Q:

3/13/2019
A 46 year-old male presented with the question of whether he should undergo another course of venom immunotherapy. At age 13, he had been stung and had a systemic reaction with throat tightness, hives, and swelling. He received venom immunotherapy for 11 years following that episode. While undergoing venom IT he was stung twice and did not have adverse reactions.

He has not been stung since then, and has always carried injectable epinephrine, but now he is concerned because he will be starting to work as an umpire and will be spending more time outdoors.

Immunocap testing was as follows: Honeybee 1.21 kU/L, white-faced hornet 0.99, yellow jacket 0.71, paper wasp 0.67, and yellow hornet 1.07. Skin testing has not been performed.

Total IgE is 487 and he also has dust mite, pollen, pet, and mold allergies that he does not wish to treat.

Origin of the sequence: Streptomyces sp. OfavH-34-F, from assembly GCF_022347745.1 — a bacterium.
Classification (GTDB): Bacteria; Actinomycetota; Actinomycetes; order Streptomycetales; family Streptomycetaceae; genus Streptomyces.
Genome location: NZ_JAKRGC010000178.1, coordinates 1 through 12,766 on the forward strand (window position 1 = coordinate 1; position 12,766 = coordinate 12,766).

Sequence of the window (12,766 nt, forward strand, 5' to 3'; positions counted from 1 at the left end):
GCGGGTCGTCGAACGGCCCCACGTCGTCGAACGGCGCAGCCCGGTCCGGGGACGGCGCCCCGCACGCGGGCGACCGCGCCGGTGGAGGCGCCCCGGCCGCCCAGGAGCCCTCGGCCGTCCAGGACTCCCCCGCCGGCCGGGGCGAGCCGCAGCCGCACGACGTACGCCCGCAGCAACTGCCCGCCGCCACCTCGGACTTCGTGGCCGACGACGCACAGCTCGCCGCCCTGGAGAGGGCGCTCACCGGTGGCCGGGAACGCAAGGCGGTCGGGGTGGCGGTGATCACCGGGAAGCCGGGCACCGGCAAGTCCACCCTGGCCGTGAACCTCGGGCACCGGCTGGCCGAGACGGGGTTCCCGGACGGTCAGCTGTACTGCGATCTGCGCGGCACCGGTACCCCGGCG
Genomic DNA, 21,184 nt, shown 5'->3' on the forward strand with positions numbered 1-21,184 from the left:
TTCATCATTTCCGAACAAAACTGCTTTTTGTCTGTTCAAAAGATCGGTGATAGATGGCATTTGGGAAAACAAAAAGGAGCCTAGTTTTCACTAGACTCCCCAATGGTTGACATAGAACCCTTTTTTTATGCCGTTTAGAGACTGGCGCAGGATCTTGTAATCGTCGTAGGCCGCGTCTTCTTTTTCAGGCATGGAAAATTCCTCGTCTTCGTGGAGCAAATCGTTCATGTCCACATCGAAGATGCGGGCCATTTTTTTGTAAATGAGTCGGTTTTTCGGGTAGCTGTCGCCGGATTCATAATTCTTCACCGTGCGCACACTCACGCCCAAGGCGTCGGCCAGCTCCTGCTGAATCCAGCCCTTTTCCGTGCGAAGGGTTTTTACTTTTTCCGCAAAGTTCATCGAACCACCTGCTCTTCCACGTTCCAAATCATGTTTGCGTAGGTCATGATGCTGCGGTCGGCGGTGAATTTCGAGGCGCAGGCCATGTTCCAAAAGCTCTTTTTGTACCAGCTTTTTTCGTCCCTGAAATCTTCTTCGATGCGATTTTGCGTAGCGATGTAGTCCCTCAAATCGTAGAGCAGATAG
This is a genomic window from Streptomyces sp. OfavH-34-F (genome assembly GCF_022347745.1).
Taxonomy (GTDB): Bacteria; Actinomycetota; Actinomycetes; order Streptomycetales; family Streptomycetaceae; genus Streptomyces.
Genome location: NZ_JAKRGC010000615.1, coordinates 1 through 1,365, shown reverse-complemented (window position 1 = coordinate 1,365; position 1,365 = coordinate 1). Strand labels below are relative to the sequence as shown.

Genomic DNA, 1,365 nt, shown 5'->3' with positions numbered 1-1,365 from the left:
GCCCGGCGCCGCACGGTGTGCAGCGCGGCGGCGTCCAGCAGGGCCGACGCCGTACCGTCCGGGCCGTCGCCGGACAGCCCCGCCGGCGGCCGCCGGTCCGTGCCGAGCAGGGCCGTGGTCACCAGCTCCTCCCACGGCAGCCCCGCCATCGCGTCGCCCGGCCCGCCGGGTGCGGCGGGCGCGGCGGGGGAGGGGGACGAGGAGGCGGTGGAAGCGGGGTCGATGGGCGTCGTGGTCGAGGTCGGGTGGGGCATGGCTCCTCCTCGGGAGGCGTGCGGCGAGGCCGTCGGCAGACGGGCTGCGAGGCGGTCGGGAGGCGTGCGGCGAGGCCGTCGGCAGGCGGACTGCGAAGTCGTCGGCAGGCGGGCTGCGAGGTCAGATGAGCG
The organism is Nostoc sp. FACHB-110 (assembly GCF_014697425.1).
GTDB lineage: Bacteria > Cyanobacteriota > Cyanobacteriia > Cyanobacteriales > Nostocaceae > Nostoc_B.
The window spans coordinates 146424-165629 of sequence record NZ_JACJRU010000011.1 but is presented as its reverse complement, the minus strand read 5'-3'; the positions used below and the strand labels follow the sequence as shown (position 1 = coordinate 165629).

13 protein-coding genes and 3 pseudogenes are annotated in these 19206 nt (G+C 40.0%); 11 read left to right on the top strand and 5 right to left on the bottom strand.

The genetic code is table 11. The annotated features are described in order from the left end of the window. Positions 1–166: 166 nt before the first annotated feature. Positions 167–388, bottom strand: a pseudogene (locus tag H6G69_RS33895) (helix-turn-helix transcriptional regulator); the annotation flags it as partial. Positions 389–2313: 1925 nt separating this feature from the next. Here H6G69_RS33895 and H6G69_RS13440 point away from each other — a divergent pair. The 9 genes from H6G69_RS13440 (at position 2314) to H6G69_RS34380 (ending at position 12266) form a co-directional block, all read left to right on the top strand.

Serum tryptase is 4.

Would you recommend proceeding with another course of immunotherapy based on the above history and testing, given that he still has positive serum IgE testing?

A:

At the 2019 AAAAI Annual Meeting there was a Saturday afternoon session on "Taking a Closer Look at Venom Immunotherapy from Several Angles". Hanneke Oude Elberink MD PhD gave an excellent talk on "Who really needs venom immunotherapy". She outlined the risks and benefits of venom immunotherapy (VIT) and noted:

1) VIT does not prevent fatal reactions
2) Most reactions are of the same severity
3) VIT is effective, but the frequency of stings is so low, the ability of VIT to prevent anaphylaxis is also very low
4) VIT is highly effective in reducing resting reactions, except in mastocytosis
5) VIT improves the quality of life
6) There is no burden of treatment
7) There is high adherence
8) Mastocytosis patient are at very high risk and should be considered for life-long VIT

Given the apparent lack of mastocytosis in this patient there is no strong indication for VIT, other than the effect it will have on the quality of life for the patient and his parents. The bottom line is it is a quality of life calculation that needs to be worked out between the patient, his family, and the treating allergist.

I hope this information is of help to you and your patient.

Regards,
Eric Macy, MD, MS, FAAAAI

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